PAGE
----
According to Tom Tom 72% of businesses felt mileage claims were over stated and 50% of businesses don’t regularly check mileage claims.

How do you monitor mileage claims from your employees?

The news could be even worse for contractors…

Its probably fair to say that most contractors who have an office at their home claim business mileage when they visit clients, but things could be about to change for the worse….

In what could become a landmark decision in the interpretation of “wholly and exclusively” allowable expenditure, a doctor has lost a protracted battle with HMRC over his business mileage claims.

After an enquiry lasting more than seven years and three tribunal hearings, the First-tier Tribunal led by Judge Kevin Poole acknowledged Dr Samad Samadian had a dedicated office in his home which was necessary for his professional activity.

However, the panel did not accept that the home office could be treated as the starting point for calculating private practice business mileage involving habitual journeys.

Potentially, the decision has wide implications for all professional self-employed activity, where the business owner undertakes substantive work at home, but also has another business base at which they deliver their expertise regularly.

http://www.taxation.co.uk/taxation/Articles/2013/02/13/53821/way-go-home

It is understood that Dr Samadian will be appealing.

But this could lead to Consultants paying back thousands of pounds in tax.

steve@bicknells.net

What are the tax issues and advantages of a Home Office?

Fotolia_46578927_XS home off

Working from home is a popular option for business owners and employees. Assuming you need to create office space you could either convert an existing room, loft, or garage or build a new structure in the garden.

VAT

  1. Estimate the amount of Business & Personal Use – you can only reclaim VAT on the Business Use proportion – you might have 100% business use if you were building an office in the garden. HMRC’s published and internal guidance states,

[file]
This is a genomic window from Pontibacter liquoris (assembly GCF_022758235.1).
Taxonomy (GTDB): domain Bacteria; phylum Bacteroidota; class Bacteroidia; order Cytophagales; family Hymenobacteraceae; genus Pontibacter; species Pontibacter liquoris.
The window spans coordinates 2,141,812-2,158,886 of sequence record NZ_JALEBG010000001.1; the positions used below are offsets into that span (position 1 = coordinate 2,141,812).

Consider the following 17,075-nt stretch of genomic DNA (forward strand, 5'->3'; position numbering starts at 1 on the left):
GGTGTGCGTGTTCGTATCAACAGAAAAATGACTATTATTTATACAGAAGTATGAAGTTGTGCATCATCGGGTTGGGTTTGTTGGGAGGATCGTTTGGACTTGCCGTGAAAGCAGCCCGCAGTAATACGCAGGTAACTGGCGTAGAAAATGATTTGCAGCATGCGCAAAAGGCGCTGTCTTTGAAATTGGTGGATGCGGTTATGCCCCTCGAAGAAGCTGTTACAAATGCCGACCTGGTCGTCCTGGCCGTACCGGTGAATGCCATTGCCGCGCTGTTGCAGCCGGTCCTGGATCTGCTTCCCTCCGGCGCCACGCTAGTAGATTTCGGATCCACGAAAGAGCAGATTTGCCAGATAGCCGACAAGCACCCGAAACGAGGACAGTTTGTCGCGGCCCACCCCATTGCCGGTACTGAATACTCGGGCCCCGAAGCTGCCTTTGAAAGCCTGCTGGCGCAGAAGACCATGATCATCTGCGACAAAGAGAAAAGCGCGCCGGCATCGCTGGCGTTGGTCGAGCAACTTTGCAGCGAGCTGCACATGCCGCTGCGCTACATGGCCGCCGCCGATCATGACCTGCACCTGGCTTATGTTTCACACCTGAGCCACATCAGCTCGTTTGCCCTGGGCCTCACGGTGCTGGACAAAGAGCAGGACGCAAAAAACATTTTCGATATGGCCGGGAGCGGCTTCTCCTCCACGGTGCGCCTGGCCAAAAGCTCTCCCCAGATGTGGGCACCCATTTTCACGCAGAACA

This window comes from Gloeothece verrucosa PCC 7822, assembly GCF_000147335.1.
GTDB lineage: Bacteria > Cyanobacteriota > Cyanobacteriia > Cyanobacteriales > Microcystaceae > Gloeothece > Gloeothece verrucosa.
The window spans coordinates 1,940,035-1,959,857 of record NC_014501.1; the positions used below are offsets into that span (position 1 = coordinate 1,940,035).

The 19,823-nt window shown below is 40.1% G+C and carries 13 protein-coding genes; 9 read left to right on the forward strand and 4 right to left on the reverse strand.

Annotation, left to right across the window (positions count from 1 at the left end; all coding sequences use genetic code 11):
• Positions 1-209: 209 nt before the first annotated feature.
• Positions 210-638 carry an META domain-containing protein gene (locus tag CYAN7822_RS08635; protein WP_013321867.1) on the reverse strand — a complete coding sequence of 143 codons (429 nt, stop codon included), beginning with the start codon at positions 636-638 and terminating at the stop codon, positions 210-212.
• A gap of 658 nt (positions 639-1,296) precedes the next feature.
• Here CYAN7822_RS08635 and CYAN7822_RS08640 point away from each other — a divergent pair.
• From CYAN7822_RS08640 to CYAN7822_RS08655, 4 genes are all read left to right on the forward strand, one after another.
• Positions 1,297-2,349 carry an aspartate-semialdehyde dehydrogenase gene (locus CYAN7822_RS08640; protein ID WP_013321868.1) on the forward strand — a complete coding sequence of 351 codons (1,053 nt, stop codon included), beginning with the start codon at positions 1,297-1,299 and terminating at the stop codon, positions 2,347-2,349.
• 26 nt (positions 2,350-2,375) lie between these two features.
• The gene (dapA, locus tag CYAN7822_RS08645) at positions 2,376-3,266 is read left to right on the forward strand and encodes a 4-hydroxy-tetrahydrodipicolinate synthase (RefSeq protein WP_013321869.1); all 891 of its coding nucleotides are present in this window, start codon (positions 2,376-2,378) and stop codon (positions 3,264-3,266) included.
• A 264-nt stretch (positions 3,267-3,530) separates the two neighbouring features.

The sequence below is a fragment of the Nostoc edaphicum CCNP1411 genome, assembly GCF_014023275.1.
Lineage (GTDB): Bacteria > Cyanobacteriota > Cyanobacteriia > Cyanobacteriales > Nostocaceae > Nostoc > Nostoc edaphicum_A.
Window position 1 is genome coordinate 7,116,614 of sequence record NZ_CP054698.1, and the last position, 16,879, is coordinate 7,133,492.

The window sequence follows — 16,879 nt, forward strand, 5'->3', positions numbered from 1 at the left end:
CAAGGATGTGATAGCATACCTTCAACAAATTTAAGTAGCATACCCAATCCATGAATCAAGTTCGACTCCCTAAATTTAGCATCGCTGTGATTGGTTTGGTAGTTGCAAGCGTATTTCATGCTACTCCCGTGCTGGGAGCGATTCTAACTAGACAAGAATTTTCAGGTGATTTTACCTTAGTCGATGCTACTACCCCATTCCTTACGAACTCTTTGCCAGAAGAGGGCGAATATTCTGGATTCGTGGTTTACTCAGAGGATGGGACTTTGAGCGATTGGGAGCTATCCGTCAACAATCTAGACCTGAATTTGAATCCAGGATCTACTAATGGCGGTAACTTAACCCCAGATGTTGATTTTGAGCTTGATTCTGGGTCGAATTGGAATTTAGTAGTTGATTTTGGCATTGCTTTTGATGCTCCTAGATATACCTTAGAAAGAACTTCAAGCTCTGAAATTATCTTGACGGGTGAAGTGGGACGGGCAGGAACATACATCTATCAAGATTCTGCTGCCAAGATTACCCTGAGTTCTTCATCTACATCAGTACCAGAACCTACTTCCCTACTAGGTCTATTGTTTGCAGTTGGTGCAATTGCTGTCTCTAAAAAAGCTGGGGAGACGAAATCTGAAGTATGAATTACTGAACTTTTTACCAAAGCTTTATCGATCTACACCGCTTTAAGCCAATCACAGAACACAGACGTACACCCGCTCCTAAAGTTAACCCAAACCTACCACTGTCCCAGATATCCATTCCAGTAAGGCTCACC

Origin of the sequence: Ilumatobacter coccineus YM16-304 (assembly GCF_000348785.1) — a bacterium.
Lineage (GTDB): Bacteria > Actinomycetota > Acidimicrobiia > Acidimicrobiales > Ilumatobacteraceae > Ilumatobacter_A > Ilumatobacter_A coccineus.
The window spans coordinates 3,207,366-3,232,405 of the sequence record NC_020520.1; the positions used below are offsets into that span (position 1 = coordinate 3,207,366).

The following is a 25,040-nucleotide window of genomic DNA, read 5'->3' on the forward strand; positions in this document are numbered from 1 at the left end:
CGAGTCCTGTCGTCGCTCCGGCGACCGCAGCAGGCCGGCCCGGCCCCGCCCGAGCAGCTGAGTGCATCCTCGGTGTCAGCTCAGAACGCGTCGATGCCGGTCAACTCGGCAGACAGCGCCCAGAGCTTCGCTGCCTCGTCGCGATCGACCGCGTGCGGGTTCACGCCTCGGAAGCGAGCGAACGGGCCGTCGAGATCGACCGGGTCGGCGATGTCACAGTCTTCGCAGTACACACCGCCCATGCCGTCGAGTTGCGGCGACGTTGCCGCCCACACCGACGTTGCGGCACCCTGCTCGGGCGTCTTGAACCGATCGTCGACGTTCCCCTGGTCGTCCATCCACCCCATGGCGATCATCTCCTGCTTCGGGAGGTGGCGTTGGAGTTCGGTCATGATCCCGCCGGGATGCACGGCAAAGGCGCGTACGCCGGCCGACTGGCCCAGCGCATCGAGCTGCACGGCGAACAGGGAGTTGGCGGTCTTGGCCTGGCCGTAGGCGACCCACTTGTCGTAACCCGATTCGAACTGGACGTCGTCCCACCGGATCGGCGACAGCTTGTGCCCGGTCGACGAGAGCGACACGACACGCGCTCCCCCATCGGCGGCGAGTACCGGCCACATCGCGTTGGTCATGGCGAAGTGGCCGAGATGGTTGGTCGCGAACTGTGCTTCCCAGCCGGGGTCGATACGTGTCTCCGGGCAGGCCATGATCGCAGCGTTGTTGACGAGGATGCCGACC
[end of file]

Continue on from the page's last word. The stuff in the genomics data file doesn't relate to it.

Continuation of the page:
“Where a domestic room or rooms is put to business use, you may agree to an apportionment using an objective test to the extent to which the room is put to business use” http://www.hmrc.gov.uk/manuals/vitmanual/vit10000.htm, and VAT Notice 700, Section 33,
  2. The invoice should be in Business Name
  3. You can reclaim 100% VAT on Office Equipment used entirely for business purposes (if you reclaim VAT you need to charge VAT if you sell the equipment)
  4. If you then sell your home to a buyer who wants to use the premises as part of their dwelling you don’t charge any VAT as it will be exempt

Capital Allowances

Capital Allowances are not given on land and building but you could claim for integral features, assets and equipment. Sole Traders and Partners can exclude a proportion for private use.

Benefit In Kind

Directors and Employees who have personal use of the assets will incur tax as it will be a benefit in kind. So it might be better to keep business assets for business use only to avoid this tax. Here is my blog comparing Directors Loans to Use of Assets http://stevejbicknell.com/2012/04/14/directors-loan-vs-private-use-of-company-assets/

Expenses

You can claim a proportion (based on the number of rooms and hours of business use) of your household expenses

  • Mortgage interest or rent
  • Council tax
  • Water rates
  • Repairs and maintenance
  • Building and contents insurance
  • Electricity
  • Gas, oil or other heating costs
  • Cleaning
  • Telephone (based on usage)
  • Broadband

You can draw up a home rental agreement to reclaim these costs, or claim expenses, or if the use is minimal you might find it easier to claim £4 per week as suggested by HMRC.

Here are some examples http://www.hmrc.gov.uk/manuals/bimmanual/bim47825.htm

Capital Gains Tax

Your principle private residence is exempt from capital gains but your home office won’t be if its exclusively used for business, but it will only be a small proportion of the property value and as such any gain will probably be covered by your annual allowance £10,600 (2012/13) if you are a sole trader or partner, if not your company could have a small amount of capital gains tax to pay if a gain is made.

If you are a sole trader or partner and there is a private use element to your home office then the office will be exempt.

Other Issues to consider

Planning Use -You might wish to apply for a Certificate of Lawfulness (Proposed)

for a change of use, for example if you wanted to use a single room in a dwelling house as an office. http://www.stalbans.gov.uk/Images/householders_guide_to_lawful_development_certificates_tcm15-2087.pdf

Insurance – you will need to inform your home insurance company that you now have a home office

Business Rateshttp://www.businesslink.gov.uk/bdotg/action/detail?itemId=1086066821&r.l1=1073858808&r.l2=1073859221&r.l3=1086066759&r.s=sc&type=RESOURCES

steve@bicknells.net